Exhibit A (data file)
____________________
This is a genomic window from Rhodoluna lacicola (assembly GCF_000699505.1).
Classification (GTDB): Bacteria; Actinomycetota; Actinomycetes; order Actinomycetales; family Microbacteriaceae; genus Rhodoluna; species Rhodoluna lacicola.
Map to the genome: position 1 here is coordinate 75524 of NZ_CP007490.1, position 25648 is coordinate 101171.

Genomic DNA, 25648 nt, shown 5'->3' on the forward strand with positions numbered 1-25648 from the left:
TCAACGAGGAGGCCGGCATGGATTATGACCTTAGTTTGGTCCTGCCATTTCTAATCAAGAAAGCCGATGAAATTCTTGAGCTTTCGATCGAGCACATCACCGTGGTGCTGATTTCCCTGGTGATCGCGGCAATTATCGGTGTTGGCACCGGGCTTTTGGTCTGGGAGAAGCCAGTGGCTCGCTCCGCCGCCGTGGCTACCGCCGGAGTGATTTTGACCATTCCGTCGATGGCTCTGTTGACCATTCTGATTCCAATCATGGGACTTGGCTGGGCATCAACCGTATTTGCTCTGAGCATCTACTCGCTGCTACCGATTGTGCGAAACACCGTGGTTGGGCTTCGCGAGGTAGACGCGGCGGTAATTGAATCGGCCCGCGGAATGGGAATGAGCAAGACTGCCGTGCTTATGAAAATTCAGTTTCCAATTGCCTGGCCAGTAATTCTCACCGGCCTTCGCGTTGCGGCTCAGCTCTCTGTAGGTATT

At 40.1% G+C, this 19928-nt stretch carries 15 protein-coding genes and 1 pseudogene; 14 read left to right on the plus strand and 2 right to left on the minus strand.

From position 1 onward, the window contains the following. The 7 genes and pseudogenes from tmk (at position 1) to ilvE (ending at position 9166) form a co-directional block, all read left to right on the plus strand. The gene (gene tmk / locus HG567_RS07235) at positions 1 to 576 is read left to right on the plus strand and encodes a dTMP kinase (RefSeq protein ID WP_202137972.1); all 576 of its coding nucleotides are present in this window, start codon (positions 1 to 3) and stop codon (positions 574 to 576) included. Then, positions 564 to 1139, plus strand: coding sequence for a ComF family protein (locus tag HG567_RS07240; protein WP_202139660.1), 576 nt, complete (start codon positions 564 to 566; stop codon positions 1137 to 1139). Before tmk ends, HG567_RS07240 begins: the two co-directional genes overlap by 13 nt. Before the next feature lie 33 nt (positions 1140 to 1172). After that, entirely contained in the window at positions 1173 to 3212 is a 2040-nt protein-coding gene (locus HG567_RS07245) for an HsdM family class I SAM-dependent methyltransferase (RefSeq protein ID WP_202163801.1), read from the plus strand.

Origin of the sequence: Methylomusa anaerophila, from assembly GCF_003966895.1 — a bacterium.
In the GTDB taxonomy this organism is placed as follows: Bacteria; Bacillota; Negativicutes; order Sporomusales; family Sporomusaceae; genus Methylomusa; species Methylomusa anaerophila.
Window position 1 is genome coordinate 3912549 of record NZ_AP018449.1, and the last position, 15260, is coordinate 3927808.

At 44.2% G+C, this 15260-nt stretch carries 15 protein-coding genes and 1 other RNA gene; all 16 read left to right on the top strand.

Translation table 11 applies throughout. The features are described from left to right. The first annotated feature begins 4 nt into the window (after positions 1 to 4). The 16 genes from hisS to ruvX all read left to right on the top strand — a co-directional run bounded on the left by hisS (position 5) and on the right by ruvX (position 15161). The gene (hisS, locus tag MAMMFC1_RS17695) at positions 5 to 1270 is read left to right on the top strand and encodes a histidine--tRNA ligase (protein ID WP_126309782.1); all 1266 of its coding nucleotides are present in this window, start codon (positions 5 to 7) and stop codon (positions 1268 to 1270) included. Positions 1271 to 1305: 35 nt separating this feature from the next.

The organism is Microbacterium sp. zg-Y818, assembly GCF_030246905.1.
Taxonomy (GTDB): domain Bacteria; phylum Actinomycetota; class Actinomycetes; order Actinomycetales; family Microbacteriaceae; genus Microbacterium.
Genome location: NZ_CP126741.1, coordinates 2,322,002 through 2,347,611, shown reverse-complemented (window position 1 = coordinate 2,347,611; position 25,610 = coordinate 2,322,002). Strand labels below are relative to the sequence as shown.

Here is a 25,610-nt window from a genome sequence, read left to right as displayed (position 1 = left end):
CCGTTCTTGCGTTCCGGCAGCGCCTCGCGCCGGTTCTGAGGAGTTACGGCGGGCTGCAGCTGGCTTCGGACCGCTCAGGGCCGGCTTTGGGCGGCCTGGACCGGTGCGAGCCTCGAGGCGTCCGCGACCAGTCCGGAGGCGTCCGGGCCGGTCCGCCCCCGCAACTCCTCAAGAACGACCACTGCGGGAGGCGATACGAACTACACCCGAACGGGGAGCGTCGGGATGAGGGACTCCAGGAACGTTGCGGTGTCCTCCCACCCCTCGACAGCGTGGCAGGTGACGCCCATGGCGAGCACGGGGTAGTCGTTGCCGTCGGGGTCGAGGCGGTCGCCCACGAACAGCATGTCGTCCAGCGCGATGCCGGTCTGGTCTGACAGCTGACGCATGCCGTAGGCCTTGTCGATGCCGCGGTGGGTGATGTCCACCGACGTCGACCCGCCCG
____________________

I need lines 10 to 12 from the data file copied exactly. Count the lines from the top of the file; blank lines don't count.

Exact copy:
Window position 1 is genome coordinate 3912549 of record NZ_AP018449.1, and the last position, 15260, is coordinate 3927808.

At 44.2% G+C, this 15260-nt stretch carries 15 protein-coding genes and 1 other RNA gene; all 16 read left to right on the top strand.

Translation table 11 applies throughout. The features are described from left to right. The first annotated feature begins 4 nt into the window (after positions 1 to 4). The 16 genes from hisS to ruvX all read left to right on the top strand — a co-directional run bounded on the left by hisS (position 5) and on the right by ruvX (position 15161). The gene (hisS, locus tag MAMMFC1_RS17695) at positions 5 to 1270 is read left to right on the top strand and encodes a histidine--tRNA ligase (protein ID WP_126309782.1); all 1266 of its coding nucleotides are present in this window, start codon (positions 5 to 7) and stop codon (positions 1268 to 1270) included. Positions 1271 to 1305: 35 nt separating this feature from the next.